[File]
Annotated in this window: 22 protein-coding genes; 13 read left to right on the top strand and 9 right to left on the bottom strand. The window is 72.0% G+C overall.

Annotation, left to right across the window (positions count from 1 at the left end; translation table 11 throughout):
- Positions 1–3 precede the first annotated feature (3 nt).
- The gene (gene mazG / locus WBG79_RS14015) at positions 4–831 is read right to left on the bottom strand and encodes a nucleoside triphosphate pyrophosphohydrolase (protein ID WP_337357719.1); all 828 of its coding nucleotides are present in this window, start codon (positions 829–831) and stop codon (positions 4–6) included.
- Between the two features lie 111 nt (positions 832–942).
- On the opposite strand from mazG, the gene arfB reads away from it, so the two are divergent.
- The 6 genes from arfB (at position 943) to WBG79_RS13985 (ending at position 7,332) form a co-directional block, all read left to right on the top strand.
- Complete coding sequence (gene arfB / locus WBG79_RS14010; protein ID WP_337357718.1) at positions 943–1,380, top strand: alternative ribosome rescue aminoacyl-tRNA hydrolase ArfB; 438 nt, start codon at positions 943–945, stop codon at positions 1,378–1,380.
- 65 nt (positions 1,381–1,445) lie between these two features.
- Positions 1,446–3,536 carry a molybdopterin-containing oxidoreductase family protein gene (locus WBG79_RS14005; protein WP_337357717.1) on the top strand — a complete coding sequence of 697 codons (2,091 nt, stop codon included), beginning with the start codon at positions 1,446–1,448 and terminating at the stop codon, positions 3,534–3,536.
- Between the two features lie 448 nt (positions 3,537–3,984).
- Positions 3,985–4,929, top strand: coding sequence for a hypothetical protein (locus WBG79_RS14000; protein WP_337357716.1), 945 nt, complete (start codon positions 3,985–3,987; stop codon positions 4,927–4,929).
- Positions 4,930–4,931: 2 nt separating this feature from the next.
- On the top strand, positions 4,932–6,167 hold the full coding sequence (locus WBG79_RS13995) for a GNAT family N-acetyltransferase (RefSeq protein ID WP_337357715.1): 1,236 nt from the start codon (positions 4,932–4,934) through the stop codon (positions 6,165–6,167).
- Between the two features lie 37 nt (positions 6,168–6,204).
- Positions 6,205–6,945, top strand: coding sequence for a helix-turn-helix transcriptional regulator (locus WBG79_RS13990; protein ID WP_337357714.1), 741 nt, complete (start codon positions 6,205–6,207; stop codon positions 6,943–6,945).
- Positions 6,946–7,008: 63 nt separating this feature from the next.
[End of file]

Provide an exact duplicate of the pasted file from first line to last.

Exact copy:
Annotated in this window: 22 protein-coding genes; 13 read left to right on the top strand and 9 right to left on the bottom strand. The window is 72.0% G+C overall.

Annotation, left to right across the window (positions count from 1 at the left end; translation table 11 throughout):
- Positions 1–3 precede the first annotated feature (3 nt).
- The gene (gene mazG / locus WBG79_RS14015) at positions 4–831 is read right to left on the bottom strand and encodes a nucleoside triphosphate pyrophosphohydrolase (protein ID WP_337357719.1); all 828 of its coding nucleotides are present in this window, start codon (positions 829–831) and stop codon (positions 4–6) included.
- Between the two features lie 111 nt (positions 832–942).
- On the opposite strand from mazG, the gene arfB reads away from it, so the two are divergent.
- The 6 genes from arfB (at position 943) to WBG79_RS13985 (ending at position 7,332) form a co-directional block, all read left to right on the top strand.
- Complete coding sequence (gene arfB / locus WBG79_RS14010; protein ID WP_337357718.1) at positions 943–1,380, top strand: alternative ribosome rescue aminoacyl-tRNA hydrolase ArfB; 438 nt, start codon at positions 943–945, stop codon at positions 1,378–1,380.
- 65 nt (positions 1,381–1,445) lie between these two features.
- Positions 1,446–3,536 carry a molybdopterin-containing oxidoreductase family protein gene (locus WBG79_RS14005; protein WP_337357717.1) on the top strand — a complete coding sequence of 697 codons (2,091 nt, stop codon included), beginning with the start codon at positions 1,446–1,448 and terminating at the stop codon, positions 3,534–3,536.
- Between the two features lie 448 nt (positions 3,537–3,984).
- Positions 3,985–4,929, top strand: coding sequence for a hypothetical protein (locus WBG79_RS14000; protein WP_337357716.1), 945 nt, complete (start codon positions 3,985–3,987; stop codon positions 4,927–4,929).
- Positions 4,930–4,931: 2 nt separating this feature from the next.
- On the top strand, positions 4,932–6,167 hold the full coding sequence (locus WBG79_RS13995) for a GNAT family N-acetyltransferase (RefSeq protein ID WP_337357715.1): 1,236 nt from the start codon (positions 4,932–4,934) through the stop codon (positions 6,165–6,167).
- Between the two features lie 37 nt (positions 6,168–6,204).
- Positions 6,205–6,945, top strand: coding sequence for a helix-turn-helix transcriptional regulator (locus WBG79_RS13990; protein ID WP_337357714.1), 741 nt, complete (start codon positions 6,205–6,207; stop codon positions 6,943–6,945).
- Positions 6,946–7,008: 63 nt separating this feature from the next.